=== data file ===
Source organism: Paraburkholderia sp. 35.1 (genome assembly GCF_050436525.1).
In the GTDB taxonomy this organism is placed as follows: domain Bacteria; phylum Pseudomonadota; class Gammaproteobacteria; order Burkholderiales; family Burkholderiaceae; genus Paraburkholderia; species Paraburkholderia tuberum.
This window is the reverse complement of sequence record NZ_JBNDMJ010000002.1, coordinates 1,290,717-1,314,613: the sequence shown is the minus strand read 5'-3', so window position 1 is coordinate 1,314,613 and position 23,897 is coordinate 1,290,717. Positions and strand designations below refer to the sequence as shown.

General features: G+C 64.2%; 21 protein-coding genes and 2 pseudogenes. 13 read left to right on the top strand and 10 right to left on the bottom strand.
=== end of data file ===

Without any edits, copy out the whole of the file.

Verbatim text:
Source organism: Paraburkholderia sp. 35.1 (genome assembly GCF_050436525.1).
In the GTDB taxonomy this organism is placed as follows: domain Bacteria; phylum Pseudomonadota; class Gammaproteobacteria; order Burkholderiales; family Burkholderiaceae; genus Paraburkholderia; species Paraburkholderia tuberum.
This window is the reverse complement of sequence record NZ_JBNDMJ010000002.1, coordinates 1,290,717-1,314,613: the sequence shown is the minus strand read 5'-3', so window position 1 is coordinate 1,314,613 and position 23,897 is coordinate 1,290,717. Positions and strand designations below refer to the sequence as shown.

General features: G+C 64.2%; 21 protein-coding genes and 2 pseudogenes. 13 read left to right on the top strand and 10 right to left on the bottom strand.